Sobel: What Each Contender Needs To Do (and Avoid) To Win the Masters
USA TODAY Sports. Pictured: Tony Finau, Brooks Koepka, Webb Simpson.
- You could make a case that everyone near the top of the Masters leaderboard could win it all on Sunday.
- Jason Sobel details what they each need to do in order to put on the green jacket.
AUGUSTA, Ga. – Since 1990, no Masters champion has been outside of the top-five entering the final round.
You’re likely to hear about this trend plenty of times between the time you’re reading this and Sunday’s back-nine, which will take place considerably earlier than usual because of impending thunderstorms in the afternoon.
If that statistic holds true, either Francesco Molinari, Tiger Woods, Tony Finau, Brooks Koepka, Webb Simpson or Ian Poulter (the last two are tied for fifth) will be your 2019 Masters champion.
What’s the key for each of them? And what do they need to avoid?
Glad you asked. Let’s take a look at all the contenders going into the final round.
Francesco Molinari (13-under)
What he needs to do: Everything he’s been doing so far. Players like his final-round playing partners Woods and Finau might be more intimidating with their booming drives and chiseled physiques, but there’s nothing more frustrating for a player than chasing a guy who continually peppers the fairways and greens. Sticking to that gameplan could mean a green jacket by Sunday afternoon.
What he needs to avoid: Becoming complacent. Yes, Frankie owns the lead and the other guys have to chase him. But blindly posting 18 pars on a course that yielded three 64s in the third round won’t be enough to get it done. He’ll need a strategic combination of stepping on the gas pedal and tapping the brakes.
Tiger Woods (11-under)
What he needs to do: Activate those glutes. I kid, I kid — sort of. Following his third round, Woods revealed that he’d wake up “around 3:45 or 4” for his 9:20 tee time. He’s previously mentioned needing that much time to get ready to play a competitive round. For a guy known to start slow at times, he might not be able to afford dropping a few strokes in the early going.
What he needs to avoid: Pars on the par-5s. The biggest difference between Tiger and everyone else when he was playing his best golf is that he’d annihilate the par-5 holes, essentially turning the golf course into a par-68. That might be the case for everyone these days, so he needs eagles and birdies just to keep pace.
In the first two rounds, he played the eight total par-5s in just 2-under; on Saturday, he played those four holes in 3-under. He’ll need more of the latter on these scoring holes.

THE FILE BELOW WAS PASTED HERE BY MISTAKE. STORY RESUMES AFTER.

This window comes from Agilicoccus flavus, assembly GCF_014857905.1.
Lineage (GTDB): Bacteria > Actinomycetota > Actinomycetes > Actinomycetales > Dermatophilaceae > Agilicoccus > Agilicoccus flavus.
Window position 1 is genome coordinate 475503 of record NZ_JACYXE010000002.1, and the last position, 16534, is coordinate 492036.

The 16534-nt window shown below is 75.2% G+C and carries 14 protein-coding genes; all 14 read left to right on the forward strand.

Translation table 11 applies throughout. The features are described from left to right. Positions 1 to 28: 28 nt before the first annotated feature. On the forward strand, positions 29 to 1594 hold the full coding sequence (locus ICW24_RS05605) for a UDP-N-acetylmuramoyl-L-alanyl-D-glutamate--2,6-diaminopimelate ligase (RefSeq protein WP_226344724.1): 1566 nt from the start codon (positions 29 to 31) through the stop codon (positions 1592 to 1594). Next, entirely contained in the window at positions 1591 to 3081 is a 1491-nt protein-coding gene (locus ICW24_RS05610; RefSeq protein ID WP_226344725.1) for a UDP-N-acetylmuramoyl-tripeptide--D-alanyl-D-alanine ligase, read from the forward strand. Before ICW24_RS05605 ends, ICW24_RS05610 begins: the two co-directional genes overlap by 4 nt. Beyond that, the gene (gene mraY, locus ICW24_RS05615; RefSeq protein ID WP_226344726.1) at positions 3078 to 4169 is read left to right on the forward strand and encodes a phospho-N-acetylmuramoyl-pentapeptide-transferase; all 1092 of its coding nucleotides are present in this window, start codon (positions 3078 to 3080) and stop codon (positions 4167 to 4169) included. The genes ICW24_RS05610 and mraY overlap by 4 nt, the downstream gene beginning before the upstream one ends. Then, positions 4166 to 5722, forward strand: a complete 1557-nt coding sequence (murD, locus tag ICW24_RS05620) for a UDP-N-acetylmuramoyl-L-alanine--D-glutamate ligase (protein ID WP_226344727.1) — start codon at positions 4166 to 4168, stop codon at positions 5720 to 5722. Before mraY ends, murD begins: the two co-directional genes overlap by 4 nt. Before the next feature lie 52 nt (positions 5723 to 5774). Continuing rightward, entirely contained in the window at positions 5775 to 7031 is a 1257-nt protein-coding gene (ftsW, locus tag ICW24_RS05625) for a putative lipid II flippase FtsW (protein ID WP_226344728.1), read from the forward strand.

Tony Finau (11-under)
What he needs to do: Forget his third-round 64. Some might contend that Finau should channel his momentum from that low one and try to replicate the same score, but we’ve seen so often over the years that it’s brutally difficult to chase a great score with another one. The sooner he can put it out of his mind, the better off he’ll be.
What he needs to avoid: Star-gazing. Like many of his fellow young pros, Finau has made no bones about the fact that idolizing Woods propelled him to work toward becoming a professional golfer. Now that he’ll be competing alongside his hero in the most important round of his life, Finau needs to forget all about the guy walking down the fairways near him and simply focus on his own game.
Brooks Koepka (10-under)
What he needs to do: Finish strong again. For the week, Koepka leads the field in back-nine scoring at 9-under with an eagle and eight birdies against just a single bogey. If he can keep it close at the turn, Koepka should be armed with confidence on the inward nine, especially those two reachable par-5 holes.
What he needs to avoid: Outward frustration. During his three major championship victories over the past few years, Koepka has made things look relatively easy — perhaps much easier than they should’ve been. He’ll need to channel that inner calmness again, even if things aren’t going his way the entire time.
Webb Simpson (9-under)
What he needs to do: See: Finau, Tony. Exact same thing coming off that third-round 64.
What he needs to avoid: Missing short putts. Starting out four shots back, every stroke is going to matter for Simpson; he can’t afford to throw any away. On Saturday, he was just 2-for-4 from between 5 and 10 feet, which just about mirrors his 7-of-15 mark for the entire week, which ranks 57th of the 65 players who made the cut.
Ian Poulter (9-under)
What he needs to do: Pretend it’s a Ryder Cup. Poulter has seemed relatively calm and steady throughout the first three rounds, but it might be time to unleash his passion and think about stealing some hardware on American soil. It won’t hurt that he’ll have a pair of U.S. Ryder Cup players in the group alongside him.
What he needs to avoid: Areas that aren’t the fairway. Poulter has made a career of keeping his drives in the short stuff, but he’s just 32nd in the field in driving accuracy this week. Hitting ‘em straight will be a key to giving himself chances in the final round.
The Rest of the Field (8-under or lower)
What they need to do: Go low. Solid analysis right there, huh? It might sound simple, but that should be the only plan. Fire at flagsticks, play aggressively and go after a number. There were some 64s out there on Saturday. That number from one of the guys at 8-under (Matt Kuchar, Justin Harding, Xander Schauffele, Dustin Johnson and Louis Oosthuizen) would at least put some heat on the leaders by finishing at 16-under.
What they need to avoid: Thinking about immortality, in the legendary words of Romeo the caddie. Unless they make a serious run or hit an unbelievable shot, the TV cameras and on-site patrons won’t be paying a ton of attention to these guys, at least in the beginning of the round. Rather than thinking about winning the Masters, they can simply just try to post a number. Come to think of it, that might be the best advice for everyone on this list.